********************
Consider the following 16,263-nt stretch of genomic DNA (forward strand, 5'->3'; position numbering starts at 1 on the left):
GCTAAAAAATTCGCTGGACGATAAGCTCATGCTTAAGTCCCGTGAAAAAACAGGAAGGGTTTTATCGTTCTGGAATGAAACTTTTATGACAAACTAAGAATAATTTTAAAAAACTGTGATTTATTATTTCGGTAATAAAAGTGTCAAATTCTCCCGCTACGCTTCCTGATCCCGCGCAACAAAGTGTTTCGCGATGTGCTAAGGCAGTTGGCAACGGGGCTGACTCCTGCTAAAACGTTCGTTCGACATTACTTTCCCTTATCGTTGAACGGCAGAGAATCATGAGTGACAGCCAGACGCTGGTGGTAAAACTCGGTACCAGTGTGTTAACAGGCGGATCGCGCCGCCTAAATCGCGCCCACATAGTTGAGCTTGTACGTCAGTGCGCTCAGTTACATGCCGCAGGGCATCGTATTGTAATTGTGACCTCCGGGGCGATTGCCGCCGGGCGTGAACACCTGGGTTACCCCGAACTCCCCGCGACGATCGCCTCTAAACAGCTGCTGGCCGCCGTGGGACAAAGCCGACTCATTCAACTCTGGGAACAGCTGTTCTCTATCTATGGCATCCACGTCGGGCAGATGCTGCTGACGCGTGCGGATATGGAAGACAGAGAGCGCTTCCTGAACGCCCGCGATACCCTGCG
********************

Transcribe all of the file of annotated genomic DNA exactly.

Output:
Consider the following 16,263-nt stretch of genomic DNA (forward strand, 5'->3'; position numbering starts at 1 on the left):
GCTAAAAAATTCGCTGGACGATAAGCTCATGCTTAAGTCCCGTGAAAAAACAGGAAGGGTTTTATCGTTCTGGAATGAAACTTTTATGACAAACTAAGAATAATTTTAAAAAACTGTGATTTATTATTTCGGTAATAAAAGTGTCAAATTCTCCCGCTACGCTTCCTGATCCCGCGCAACAAAGTGTTTCGCGATGTGCTAAGGCAGTTGGCAACGGGGCTGACTCCTGCTAAAACGTTCGTTCGACATTACTTTCCCTTATCGTTGAACGGCAGAGAATCATGAGTGACAGCCAGACGCTGGTGGTAAAACTCGGTACCAGTGTGTTAACAGGCGGATCGCGCCGCCTAAATCGCGCCCACATAGTTGAGCTTGTACGTCAGTGCGCTCAGTTACATGCCGCAGGGCATCGTATTGTAATTGTGACCTCCGGGGCGATTGCCGCCGGGCGTGAACACCTGGGTTACCCCGAACTCCCCGCGACGATCGCCTCTAAACAGCTGCTGGCCGCCGTGGGACAAAGCCGACTCATTCAACTCTGGGAACAGCTGTTCTCTATCTATGGCATCCACGTCGGGCAGATGCTGCTGACGCGTGCGGATATGGAAGACAGAGAGCGCTTCCTGAACGCCCGCGATACCCTGCG